There’s no question that the geoduck turns heads wherever it goes. It’s big, it’s alien, it’s elephantine, it’s borderline obscene.
It’s also prized by diners as a rare, high-end treat. Geoduck (pronounced “gooey duck”) is a large burrowing saltwater clam, with delicate, sweet meat and a crisp texture that makes it perfect for raw preparations like crudo or sashimi. It’s also popular in Asia for hotpot. Just keep in mind that geoduck will toughen when it’s cooked, so a quick blanche is all you need.
Given its high market value (about $100-150/lb in China), cultivation of geoduck has soared in Washington and British Columbia. The price reflects the high demand and low supply for geoduck. It takes 6 years to raise a geoduck to market size, and while an adult geoduck has few predators besides humans and can live for over 100 years, the mortality rate for juvenile geoducks is quite high.
Similar to the FLUPSY for oyster and clams, Taylor Shellfish developed a nursery for geoducks which contains hard-packed sand for burrowing. These racks are lowered into nutrient-rich water and the geoducks can grow and be monitored regularly.
On this day, the racks were being cleaned. When you examine one closely, you can see that there’s plenty of other sea creatures in the rack besides geoducks, including predators like starfish.
At this stage, the geoduck is about the size of a quarter, with a tiny siphon and thin shell the size of your fingernail.
After the geoducks leave the nursery, they are planted on the beach, where they’ll spend the next few years growing out to market size (1.5-2 lbs). To give them protection, PVC pipes are planted into the sand, and about three geoducks are placed inside each one. The pipes are then covered with netting to ward off predators. After one or two years, the pipes and netting will be removed. On average, only one geoduck will survive to adulthood.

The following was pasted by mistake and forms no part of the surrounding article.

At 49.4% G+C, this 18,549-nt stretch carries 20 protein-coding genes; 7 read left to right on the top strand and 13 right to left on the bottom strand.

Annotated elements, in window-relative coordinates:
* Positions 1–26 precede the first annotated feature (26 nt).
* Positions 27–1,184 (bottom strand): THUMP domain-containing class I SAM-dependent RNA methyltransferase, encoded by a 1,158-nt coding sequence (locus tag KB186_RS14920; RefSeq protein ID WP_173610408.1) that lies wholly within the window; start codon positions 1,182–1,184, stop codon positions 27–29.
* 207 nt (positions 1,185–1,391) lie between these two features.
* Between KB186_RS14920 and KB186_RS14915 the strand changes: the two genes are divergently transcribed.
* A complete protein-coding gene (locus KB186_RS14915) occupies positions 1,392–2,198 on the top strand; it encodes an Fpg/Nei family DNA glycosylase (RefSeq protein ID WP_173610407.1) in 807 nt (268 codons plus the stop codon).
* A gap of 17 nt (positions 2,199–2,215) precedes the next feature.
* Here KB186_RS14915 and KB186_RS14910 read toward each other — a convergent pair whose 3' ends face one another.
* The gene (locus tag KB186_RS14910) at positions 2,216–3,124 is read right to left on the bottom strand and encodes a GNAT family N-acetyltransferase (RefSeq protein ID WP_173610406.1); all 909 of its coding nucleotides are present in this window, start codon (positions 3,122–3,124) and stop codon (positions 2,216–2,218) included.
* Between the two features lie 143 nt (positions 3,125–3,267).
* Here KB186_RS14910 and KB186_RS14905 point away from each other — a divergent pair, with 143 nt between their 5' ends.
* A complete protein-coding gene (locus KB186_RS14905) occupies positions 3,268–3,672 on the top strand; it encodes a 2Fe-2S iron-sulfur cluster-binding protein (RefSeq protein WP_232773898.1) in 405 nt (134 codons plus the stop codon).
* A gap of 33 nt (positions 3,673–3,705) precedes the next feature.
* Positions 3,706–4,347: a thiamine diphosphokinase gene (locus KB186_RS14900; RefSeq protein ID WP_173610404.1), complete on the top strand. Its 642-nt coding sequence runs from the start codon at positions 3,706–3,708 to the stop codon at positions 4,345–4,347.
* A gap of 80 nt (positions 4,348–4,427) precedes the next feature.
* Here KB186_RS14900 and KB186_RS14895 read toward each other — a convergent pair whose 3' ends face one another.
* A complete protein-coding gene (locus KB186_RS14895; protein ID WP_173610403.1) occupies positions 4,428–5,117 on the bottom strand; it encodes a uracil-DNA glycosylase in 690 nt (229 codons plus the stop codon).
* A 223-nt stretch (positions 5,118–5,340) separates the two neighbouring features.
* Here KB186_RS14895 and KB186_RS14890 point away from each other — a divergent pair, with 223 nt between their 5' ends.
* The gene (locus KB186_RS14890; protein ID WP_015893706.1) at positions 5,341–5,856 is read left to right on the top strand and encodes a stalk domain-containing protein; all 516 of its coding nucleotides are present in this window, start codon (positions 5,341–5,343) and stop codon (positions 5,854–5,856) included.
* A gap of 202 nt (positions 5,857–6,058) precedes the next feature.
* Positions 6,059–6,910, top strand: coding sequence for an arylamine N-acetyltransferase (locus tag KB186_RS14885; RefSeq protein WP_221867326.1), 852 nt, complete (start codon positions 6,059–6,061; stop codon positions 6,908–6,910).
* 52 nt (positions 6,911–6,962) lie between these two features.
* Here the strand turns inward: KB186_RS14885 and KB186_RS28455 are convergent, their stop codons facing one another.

When it comes time to harvest geoducks, it’s a messy business. So messy that geoduck digging was featured in an episode of Dirty Jobs. Since the geoduck is buried underground, you must excavate a pit to stand in. Sometimes people use walls or tubes to stop the walls of the pit from collapsing.
Next, look for small holes in the ground, an indication that a geoduck is buried underneath. Geoducks are filter feeders, sucking plankton in through one tube and expelling waste out of another tube. So if you see a circular dimple in the sand, there’s a pretty good chance that a geoduck has been squirting out water from that opening.
Armed with a water hose, aim the nozzle diagonally toward the siphon hole, two or three feet below the surface. Essentially, you’re trying to spray water toward the body of the geoduck, loosening the sand enough so that you can grab the shell and lift it to the surface. Long arms are definitely a plus. Be careful not to yank on the siphon itself, or it will break off.
For experienced diggers, you can pull geoducks up quickly and smoothly without too much of a mess. You might even sing “The Geoduck Song” while you’re working.
Occasionally, instead of pulling up a geoduck, diggers find horse clams. These are similar to geoducks and commonly used a substitute in cooking, but they don’t ship as well as geoducks so they aren’t farmed. They flourish under the same conditions as geoducks though, so oftentimes farming geoducks means you’re also sheltering and raising horse clams.
To tell the difference between a geoduck and a horse clam, feel the tip of the siphon. A horse clam will have a firm ring on the end of its siphon while a geoduck will not.
With our hard won prize, we began cutting the siphon and back of the geoduck away from the rest of the shell. To remove the skin of a geoduck, you can blanche it in hot water for about 5 seconds, then peel off the thin layer of skin surrounding the siphon, revealing pearly white meat.
We sliced the siphon into thin pieces and passed them around. Crisp, sweet, briny—it’s hard to beat raw geoduck right on the beach.
So, if you ever have the opportunity to “dig a duck,” jump into the mud and enjoy the hunt!